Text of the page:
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Default Anyone recomend where to buy a complete set for tiling.

I will be doing my first tiling next week.

Need to get everything to get me going. I've got my old DIY manuals
that explain what I need, eg. Float etc. But rather than adding each
item to my basket from screwfix. Is anyone away of a set that might be
better value from somewhere else ?

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Dave Jones
 
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wrote in message
oups.com...
I will be doing my first tiling next week.

Need to get everything to get me going. I've got my old DIY manuals
that explain what I need, eg. Float etc. But rather than adding each
item to my basket from screwfix. Is anyone away of a set that might be
better value from somewhere else ?

All you need is a notched Trowel and a float or spreader (depending on what
size of area you are doing), I don't think it's worth buying any tile
cutters just for one job, you'd better off hiring a manual and a wet one
(essential) for the weekend or buying a cheap wet one (about 30) and sell
it on after use.


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Andrew Gabriel
 
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In article ,
"Dave Jones" writes:

wrote in message
oups.com...
I will be doing my first tiling next week.

Need to get everything to get me going. I've got my old DIY manuals
that explain what I need, eg. Float etc. But rather than adding each
item to my basket from screwfix. Is anyone away of a set that might be
better value from somewhere else ?

All you need is a notched Trowel and a float or spreader (depending on what
size of area you are doing), I don't think it's worth buying any tile
cutters just for one job, you'd better off hiring a manual and a wet one
(essential) for the weekend or buying a cheap wet one (about 30) and sell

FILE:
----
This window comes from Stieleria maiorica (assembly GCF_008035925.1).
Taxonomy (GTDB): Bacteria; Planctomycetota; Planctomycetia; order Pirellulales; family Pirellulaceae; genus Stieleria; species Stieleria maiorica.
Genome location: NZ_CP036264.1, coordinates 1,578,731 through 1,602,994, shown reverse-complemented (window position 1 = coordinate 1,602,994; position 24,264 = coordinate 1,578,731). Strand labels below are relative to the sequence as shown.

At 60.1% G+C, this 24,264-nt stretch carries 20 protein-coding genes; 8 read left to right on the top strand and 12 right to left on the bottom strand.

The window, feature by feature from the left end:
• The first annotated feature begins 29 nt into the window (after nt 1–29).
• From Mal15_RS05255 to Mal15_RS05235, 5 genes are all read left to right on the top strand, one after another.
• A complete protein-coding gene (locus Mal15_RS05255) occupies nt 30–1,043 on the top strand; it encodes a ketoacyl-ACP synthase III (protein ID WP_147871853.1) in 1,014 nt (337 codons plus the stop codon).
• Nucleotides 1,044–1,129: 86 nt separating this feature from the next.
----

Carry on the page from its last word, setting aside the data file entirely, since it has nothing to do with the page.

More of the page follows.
it on after use.


Depends on the tiles. I bought a 10 tile cutter, and it's done
two ceramic floors and one bathroom wall. You certainly don't need
anything more substantial for the wall tiles. For the floor tiles,
it was fine for scoring them, but not strong enough to snap them.
For that, I gripped them in the jaws of the B&D Workmate, and thumped
them with a fist. Both schemes had very few failures. For more
intricate cutouts, I used an angle grider for the floor tiles, but
this was still quite difficult. I used a tile cutting jigsaw bit for
the wall tiles (with the jigsaw clamped upside down in the B&D workmate,
making a sort of table jigsaw;-).

Get plenty of spare tiles. Some places will happily do a sale or
return basis, but don't assume you will be able to go back later
and buy any more matching tiles. Both types I used seemed to cease
to exist within a month, but fortunately I have plenty left over.

--
Andrew Gabriel
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Lobster
 
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Andrew Gabriel wrote:

Get plenty of spare tiles. Some places will happily do a sale or
return basis, but don't assume you will be able to go back later
and buy any more matching tiles. Both types I used seemed to cease
to exist within a month, but fortunately I have plenty left over.


And in any case, you should always buy tiles with the same batch number
as the colour shade may vary a bit across batches. (And always check
every box you buy, as there's no guarantee that Andrew hasn't been in
yesterday returning a box from an old batch number, bought a few months
ago) :-)

David


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wrote:
I will be doing my first tiling next week.


You need a trowel (as you're _carrying_ adhesive on it, isn't this a
trowel rather than a float?). This should have notches appropriate to
the tile size - either wall or floor.

Then another trowel, which can be the nasty plastic freebie one - but
you need something tiny as well, just for that awkward corner under the
bath.

A "tile file" in both carbide file-shape and coated mesh (Plasplugs
cheapies)

Rubber squeegee for grouting.

A rubber tiler's sponge for grouting. This is _so_ much better to use
than an open-cell foam sponge.

Chalkline, levels, chinagraph pencil, OHP marking pen etc.

To cut tiles, get the _cheap_ Plasplugs electric wet tile saw. The
cheaper one seems to last longer than the expensive one. Either is
better than the all-metal Lucky Golden Hedgehog brand ones. If it's
more than a splashback with no cuts, then this really is worth having
as it's so much quicker and avoids waste tiles.

Then my favourite tool purchase this year, Screwfix's 50 quid laser
level (cross projector, not the whirling spot). This makes tiling _so_
much quicker and more fun. I love this gadget!

If it's a little job, buy some decent ready-mix tile adhesive. Don't
buy combined "fix and grout", don't buy cheap stuff (it's nasty to use
and doesn't have much "stiction"). But ASAP, start mixing your own